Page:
module specification

GI5067 - Contemporary US Politics (2017/18)

Module specification Module approved to run in 2017/18
Module title Contemporary US Politics
Module level Intermediate (05)
Credit rating for module 15
School School of Social Sciences
Total study hours 150
105 hours Guided independent study
45 hours Scheduled learning & teaching activities
Assessment components
Type Weighting Qualifying mark Description
Seminar 20%   Seminar Presentation
Coursework 80%   Essay
Running in 2017/18
Period Campus Day Time Module Leader
Autumn semester North Thursday Morning

Module summary

This module examines the structure, values and operation of the US government, including all its principles of exceptionalism, the major institutions and key actors. It examines the policy-making process, electoral politics and the roles of interest groups and the media. It also looks at some major areas of controversy within American politics, such as political ethics, gun control, healthcare (Obamacare), and race and immigration.

In the wake of the election of the property-tycoon and celebrity Donald Trump as the President in 2016, it considers the impact of the celebrity politician, social media and cyber-activity in US political life.

Module aims

This module aims to:

  • examine and analyse the structure and operation of the American government
  • develop awareness of the domestic and international context in which US government makes policy
  • raise awareness of, and enable informed engagement with, contemporary controversial and ethical issues in American government and public policy making
  • provide a supportive environment for the development of competence in discussion and oral presentation
  • develop and encourage confidence in the use of appropriate analytical, written and oral skills, to enhance students’ transferable skills and employability.


  • Institutions of Government - The Constitution; the Presidency; the Congress; the Supreme Court; Federalism
  • The Political Process - Interest groups; political parties; mass media; elections and voting behaviour; celebrity politics; cyber-activity and the use of the social media.
  • Policymaking - Gun control; race and immigration; welfare and health-care reform; abortion policy
  • Employability Enhancement – researching government-produced data/documents, on-line resources and presenting findings

Learning and teaching

  • There is a two-hour weekly lecture and a one-hour weekly seminar.
  • Lectures incorporate a mixture of speaking, Power Point slides. Prezi and video presentations and use of IT.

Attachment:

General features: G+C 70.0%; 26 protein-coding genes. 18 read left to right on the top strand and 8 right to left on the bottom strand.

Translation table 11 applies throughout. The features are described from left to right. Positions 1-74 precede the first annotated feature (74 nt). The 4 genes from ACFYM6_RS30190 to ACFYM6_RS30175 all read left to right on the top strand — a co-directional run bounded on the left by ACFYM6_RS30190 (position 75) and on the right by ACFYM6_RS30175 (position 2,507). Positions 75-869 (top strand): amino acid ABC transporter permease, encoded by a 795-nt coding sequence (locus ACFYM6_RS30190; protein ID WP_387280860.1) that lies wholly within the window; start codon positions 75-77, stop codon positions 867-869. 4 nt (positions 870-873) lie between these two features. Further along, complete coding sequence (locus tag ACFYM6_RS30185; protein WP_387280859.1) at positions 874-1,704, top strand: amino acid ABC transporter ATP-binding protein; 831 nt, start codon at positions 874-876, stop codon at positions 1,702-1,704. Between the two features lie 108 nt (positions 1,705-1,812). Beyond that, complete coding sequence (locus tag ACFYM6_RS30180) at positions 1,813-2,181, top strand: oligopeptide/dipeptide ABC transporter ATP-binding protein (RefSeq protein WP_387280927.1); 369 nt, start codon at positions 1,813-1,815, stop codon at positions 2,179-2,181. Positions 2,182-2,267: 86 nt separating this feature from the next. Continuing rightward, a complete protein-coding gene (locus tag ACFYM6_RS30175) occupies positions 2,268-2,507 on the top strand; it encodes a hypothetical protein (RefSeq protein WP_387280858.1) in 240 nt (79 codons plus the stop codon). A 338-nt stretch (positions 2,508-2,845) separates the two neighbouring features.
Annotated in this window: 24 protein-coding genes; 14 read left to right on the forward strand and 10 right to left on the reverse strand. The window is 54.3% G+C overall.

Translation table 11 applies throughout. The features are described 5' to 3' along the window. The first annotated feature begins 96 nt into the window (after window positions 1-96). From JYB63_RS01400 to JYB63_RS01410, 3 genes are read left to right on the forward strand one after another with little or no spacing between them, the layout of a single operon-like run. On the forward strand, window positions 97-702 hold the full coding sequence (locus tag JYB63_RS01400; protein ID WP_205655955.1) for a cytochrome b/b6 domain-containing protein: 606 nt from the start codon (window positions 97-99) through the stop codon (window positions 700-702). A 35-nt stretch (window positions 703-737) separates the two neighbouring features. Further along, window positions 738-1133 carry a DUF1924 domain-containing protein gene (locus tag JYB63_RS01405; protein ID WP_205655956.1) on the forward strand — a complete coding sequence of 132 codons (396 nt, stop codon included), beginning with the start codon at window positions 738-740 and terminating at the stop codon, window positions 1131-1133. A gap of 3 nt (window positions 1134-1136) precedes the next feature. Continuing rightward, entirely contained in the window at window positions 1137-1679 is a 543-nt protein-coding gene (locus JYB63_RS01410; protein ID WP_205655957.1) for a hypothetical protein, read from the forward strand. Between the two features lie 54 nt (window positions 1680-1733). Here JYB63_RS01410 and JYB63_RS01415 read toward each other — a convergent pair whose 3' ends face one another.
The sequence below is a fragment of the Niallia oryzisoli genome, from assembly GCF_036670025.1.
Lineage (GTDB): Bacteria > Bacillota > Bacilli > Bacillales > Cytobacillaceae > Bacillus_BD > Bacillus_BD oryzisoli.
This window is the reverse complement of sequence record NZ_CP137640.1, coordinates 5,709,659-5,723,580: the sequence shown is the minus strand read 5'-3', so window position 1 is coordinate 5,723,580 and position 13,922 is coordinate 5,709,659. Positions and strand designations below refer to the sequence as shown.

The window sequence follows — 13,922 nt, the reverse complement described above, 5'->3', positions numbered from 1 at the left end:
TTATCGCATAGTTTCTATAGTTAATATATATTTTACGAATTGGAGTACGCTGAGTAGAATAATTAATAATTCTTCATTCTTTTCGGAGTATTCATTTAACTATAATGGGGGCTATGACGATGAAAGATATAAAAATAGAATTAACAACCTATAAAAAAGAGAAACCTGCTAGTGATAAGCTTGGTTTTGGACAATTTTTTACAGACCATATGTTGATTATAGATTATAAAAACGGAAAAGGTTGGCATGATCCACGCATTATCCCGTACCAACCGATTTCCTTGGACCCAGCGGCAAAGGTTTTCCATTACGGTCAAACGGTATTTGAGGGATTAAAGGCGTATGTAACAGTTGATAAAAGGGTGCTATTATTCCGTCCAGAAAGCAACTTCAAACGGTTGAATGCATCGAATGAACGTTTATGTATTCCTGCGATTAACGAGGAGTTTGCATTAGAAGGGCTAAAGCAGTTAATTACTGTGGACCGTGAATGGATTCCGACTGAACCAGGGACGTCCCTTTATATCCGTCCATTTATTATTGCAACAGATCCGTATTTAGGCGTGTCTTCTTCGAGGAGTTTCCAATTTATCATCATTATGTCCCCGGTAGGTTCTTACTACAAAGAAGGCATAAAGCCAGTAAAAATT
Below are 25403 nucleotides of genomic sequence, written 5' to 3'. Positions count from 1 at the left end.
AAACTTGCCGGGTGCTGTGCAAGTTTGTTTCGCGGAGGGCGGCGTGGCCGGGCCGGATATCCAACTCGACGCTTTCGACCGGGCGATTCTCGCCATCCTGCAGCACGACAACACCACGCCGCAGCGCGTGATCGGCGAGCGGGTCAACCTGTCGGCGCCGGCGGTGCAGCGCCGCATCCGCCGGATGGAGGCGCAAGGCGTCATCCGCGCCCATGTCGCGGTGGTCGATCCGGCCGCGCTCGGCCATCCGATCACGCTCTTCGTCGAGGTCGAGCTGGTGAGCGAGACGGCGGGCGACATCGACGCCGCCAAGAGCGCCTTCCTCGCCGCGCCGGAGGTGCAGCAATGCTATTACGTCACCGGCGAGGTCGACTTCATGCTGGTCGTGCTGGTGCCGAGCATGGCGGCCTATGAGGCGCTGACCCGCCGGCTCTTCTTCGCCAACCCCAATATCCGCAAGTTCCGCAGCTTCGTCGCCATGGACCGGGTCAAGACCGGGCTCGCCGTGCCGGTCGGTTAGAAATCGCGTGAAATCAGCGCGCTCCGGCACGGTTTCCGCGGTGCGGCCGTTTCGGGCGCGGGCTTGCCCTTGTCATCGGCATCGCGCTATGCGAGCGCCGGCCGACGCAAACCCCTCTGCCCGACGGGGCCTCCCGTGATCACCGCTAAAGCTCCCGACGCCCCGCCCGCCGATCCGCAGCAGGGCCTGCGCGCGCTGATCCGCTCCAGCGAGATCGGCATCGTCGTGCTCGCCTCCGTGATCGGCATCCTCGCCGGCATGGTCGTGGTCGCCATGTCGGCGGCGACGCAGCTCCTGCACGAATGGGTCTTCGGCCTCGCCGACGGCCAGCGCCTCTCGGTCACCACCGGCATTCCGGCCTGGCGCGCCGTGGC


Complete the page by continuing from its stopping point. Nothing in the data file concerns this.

• Seminars are centred on a series of pre-prepared questions, student presentations and multimedia resources.
  • Blended learning is encouraged in the classroom through the use of multimedia and internet resources. This is complimented outside the classroom by the use of a module website containing a range of materials designed to enhance students’ learning, including lecture notes, guides to improving essay writing and seminar skills, and resources such as links to relevant websites, online articles, videos and podcasts.
  • Reflective learning is encouraged through the use of self-reflection tasks accompanying seminar presentations and the written assignment.

Learning outcomes

On successful completion of this module students will:

  • be able to demonstrate an understanding of the advantages and disadvantages of the US system of government, including the significance of principles such as the separation of powers, and checks and balances
  • appreciate the interplay of a range of political actors and institutions in the policy-making process
  • be able to assess and critically analyse domestic and international events that impact on the US, including their causes and implications
  • show an awareness of, and more confidence in, using learning, academic and communication skills, including evaluating news reports and official statements about American government
  • have developed a range of transferable employability skills, in oral, writing and research competencies

Assessment strategy

Assessment is based on two elements:

  1. An essay, worth 80% of the final grade. It will be 2500 words in length. This must be submitted by week 14.
  2. A seminar presentation, worth 20% of the final grade, based on the topics dealt with in the course.


R. Duncan and J. Goddard (2005) Contemporary America, 2nd ed. (London: Palgrave  Macmillan)
D. McKay (2013) American Politics and Society, 8th ed. (Oxford: Wiley-Blackwell)
D. Mckay, D. Houghton and A. Wroe (2002) Controversies in American Politics and Society (Oxford: Basil Blackwell)
R. McKeever and P. Davies (2013) Politics USA, 3rd ed. (London: Pearson Longman)
G. Peele (ed.) (2014) Developments in American Politics 7 (London: Palgrave Macmillan)
R. Singh (ed.) (2003) Governing America: The Politics of a Divided Democracy (Oxford: Oxford University Press)
R. Singh (2003) Contemporary American Politics and Society: Issues and Controversies  (London: Sage)
H. Sitkoff (ed.) (2001) Perspectives on Modern America (Oxford: Oxford University Press)
M. Wheeler (2013) Celebrity Politics: Image and Identity in Modern Political Communications (Cambridge: Polity)
M. J. C. Vile (2007) Politics in the USA, 6th ed. (London: Routledge)
  Web Sites:
The US Government portal -
The White House -
The National Archives -
The Republican Party -
The Democratic Party -